Canary Wharf and Rotherhithe Bridge London, Isle of Dogs Crossing Design, Sustrans
Canary Wharf and Rotherhithe Bridge, London
Vaughan Street, Isle of Dogs Crossing, England, UK – study by reForm Architects & Elliott Wood Engineers
24 Nov 2015
New Bridge across the River Thames between Canary Wharf and Rotherhithe
New Bridge across the River Thames between Durand’s Wharf Rotherhithe & Impounding Lock Canary Wharf
Detailed feasibility study: reForm Architects & Elliott Wood Engineers
It would be the first opening bridge to be built on the River Thames since Tower Bridge in 1894 and the first dedicated pedestrian and cycle bridge to cross the river.
Plans advanced for London’s first pedestrian and cycle bridge
New report delivers case and concept for pedestrian and cycle bridge connecting Canary Wharf and Rotherhithe
24 November 2015 – Plans to build a new bridge across the River Thames between Canary Wharf and Rotherhithe have taken another step forward following the completion of a detailed feasibility study.
The study was commissioned by the cycling charity Sustrans in June 2015 after the Government signalled its interest in the proposed crossing in its National Infrastructure Plan (Dec 2014).
Undertaken by reForm Architects and Elliott Wood engineers with cost management advice from Arup, the feasibility study has concluded that an opening pedestrian and cycle bridge is deliverable in East London. The preferred location has been identified as between Durand’s Wharf in Rotherhithe to the Impounding Lock in Canary Wharf.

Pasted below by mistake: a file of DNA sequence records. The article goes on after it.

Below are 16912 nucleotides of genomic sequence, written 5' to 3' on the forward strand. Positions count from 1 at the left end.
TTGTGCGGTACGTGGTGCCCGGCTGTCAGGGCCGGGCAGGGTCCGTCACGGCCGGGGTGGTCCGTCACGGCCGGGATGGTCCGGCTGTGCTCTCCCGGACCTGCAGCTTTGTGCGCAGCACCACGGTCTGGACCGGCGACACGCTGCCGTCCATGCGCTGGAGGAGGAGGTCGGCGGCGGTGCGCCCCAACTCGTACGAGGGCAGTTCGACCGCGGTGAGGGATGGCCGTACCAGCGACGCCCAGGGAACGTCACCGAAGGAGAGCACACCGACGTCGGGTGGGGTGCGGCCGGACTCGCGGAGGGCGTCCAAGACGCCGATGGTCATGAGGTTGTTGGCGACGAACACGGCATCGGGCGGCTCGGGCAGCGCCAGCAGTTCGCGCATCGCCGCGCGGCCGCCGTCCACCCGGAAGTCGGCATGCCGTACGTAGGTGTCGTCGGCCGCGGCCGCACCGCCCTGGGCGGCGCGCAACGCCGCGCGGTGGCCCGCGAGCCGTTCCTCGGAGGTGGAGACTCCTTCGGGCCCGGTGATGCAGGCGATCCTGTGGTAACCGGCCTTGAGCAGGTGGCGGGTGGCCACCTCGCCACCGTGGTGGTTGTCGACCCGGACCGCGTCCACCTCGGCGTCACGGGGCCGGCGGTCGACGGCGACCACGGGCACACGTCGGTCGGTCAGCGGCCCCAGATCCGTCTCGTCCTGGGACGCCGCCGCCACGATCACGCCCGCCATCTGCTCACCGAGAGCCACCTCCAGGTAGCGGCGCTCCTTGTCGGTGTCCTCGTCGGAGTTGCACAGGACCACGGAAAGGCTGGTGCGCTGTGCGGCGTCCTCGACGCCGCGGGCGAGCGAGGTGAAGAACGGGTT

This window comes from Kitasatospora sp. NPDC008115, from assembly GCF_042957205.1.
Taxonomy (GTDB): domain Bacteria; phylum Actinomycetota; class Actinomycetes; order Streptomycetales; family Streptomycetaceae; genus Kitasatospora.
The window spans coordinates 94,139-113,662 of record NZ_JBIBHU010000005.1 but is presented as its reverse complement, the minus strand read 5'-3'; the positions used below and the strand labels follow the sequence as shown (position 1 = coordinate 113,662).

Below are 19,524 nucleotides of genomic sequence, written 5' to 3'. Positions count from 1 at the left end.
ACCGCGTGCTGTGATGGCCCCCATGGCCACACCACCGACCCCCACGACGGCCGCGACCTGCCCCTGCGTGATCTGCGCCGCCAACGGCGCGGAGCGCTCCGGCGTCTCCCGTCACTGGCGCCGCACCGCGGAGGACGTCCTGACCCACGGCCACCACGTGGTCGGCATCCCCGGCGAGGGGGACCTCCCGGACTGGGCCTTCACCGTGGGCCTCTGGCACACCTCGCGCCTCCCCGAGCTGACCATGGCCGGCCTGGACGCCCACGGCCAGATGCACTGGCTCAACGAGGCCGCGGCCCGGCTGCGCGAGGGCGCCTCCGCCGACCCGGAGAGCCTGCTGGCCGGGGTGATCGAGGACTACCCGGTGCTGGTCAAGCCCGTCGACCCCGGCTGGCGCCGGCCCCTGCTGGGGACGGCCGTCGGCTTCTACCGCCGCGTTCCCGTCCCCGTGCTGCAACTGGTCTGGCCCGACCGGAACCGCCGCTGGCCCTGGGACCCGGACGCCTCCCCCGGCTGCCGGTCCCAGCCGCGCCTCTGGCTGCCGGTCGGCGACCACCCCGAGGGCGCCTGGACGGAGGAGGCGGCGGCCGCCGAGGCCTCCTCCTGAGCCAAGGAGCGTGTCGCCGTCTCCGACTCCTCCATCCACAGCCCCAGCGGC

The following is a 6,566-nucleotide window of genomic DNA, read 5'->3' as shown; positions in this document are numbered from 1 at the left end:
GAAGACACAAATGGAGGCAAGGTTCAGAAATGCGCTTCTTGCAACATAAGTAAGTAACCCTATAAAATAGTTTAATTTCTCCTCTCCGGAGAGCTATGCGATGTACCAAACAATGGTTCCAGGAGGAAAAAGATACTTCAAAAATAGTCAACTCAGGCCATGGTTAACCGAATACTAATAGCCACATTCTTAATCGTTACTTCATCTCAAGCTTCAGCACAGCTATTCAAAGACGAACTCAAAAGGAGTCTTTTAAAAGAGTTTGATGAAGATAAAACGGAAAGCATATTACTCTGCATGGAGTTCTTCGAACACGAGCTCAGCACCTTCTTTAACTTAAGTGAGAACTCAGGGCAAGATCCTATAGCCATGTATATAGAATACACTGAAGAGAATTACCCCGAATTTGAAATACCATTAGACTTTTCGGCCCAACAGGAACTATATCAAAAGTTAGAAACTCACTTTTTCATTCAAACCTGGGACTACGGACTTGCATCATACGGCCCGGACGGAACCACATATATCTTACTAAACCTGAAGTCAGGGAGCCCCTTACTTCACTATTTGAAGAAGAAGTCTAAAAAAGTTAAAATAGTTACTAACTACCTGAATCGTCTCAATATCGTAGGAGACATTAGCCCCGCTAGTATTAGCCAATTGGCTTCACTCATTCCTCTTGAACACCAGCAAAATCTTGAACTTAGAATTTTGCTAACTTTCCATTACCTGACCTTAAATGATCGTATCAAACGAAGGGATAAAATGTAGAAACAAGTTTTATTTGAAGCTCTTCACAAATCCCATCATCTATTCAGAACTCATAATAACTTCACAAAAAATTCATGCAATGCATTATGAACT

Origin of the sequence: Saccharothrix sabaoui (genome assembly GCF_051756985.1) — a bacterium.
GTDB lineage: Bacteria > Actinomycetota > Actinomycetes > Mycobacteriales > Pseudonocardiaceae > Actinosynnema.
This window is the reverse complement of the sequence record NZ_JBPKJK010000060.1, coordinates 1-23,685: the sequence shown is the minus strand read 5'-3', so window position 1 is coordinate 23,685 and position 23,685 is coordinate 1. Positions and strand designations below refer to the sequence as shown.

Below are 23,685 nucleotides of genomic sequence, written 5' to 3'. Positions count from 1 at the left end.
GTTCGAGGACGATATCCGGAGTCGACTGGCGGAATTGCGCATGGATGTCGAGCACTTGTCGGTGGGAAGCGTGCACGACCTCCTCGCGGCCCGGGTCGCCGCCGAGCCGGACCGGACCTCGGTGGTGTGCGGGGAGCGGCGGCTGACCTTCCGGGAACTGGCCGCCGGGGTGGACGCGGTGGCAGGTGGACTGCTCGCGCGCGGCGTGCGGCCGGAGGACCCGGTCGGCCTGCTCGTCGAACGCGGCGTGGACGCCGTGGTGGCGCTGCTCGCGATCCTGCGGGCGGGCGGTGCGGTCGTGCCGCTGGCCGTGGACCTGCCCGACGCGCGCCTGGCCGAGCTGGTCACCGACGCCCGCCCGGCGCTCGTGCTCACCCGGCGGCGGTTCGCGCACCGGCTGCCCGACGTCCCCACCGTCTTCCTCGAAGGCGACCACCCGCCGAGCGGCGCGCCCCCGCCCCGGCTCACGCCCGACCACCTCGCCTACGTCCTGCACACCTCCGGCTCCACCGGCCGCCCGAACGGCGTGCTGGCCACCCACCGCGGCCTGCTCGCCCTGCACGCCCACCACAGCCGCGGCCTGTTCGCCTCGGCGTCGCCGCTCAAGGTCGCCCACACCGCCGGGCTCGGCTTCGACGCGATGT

A crossing over the River Thames in this location has been considered before but never to the level of detail contained within this new feasibility study, in which the reForm team has conceived a concept design to test how a bridge would have to operate between the two landing sites to maintain a safe, navigable route for boats using the River Thames.
To overcome the numerous technical challenges involved, the reForm team has developed a unique design that would have the largest span for an opening ‘bascule’ bridge in the world. It would be the first opening bridge to be built on the River Thames since Tower Bridge in 1894 and the first dedicated pedestrian and cycle bridge to cross the river.
The design has been prepared in consultation with Transport for London, London Underground, the Port of London Authority and the Canal & River Trust.
The feasibility study has been produced in response to significant demand in south-east London for a pedestrian and cycling link to the north of the city, which would serve to cut commuting times and congestion on other parts of the transport network and reduce pollution.
People working at Canary Wharf and travelling by bike or foot from the south will no longer be faced by lengthy detours to Tower Bridge and Greenwich Foot Tunnel or the undesirable passage presented by the Rotherhithe Tunnel.
Analysis undertaken by Sustrans predicts that by 2020 there would be approximately 2.1 million bicycle journeys each year or 10,500 per day across the bridge and more than 1 million by foot.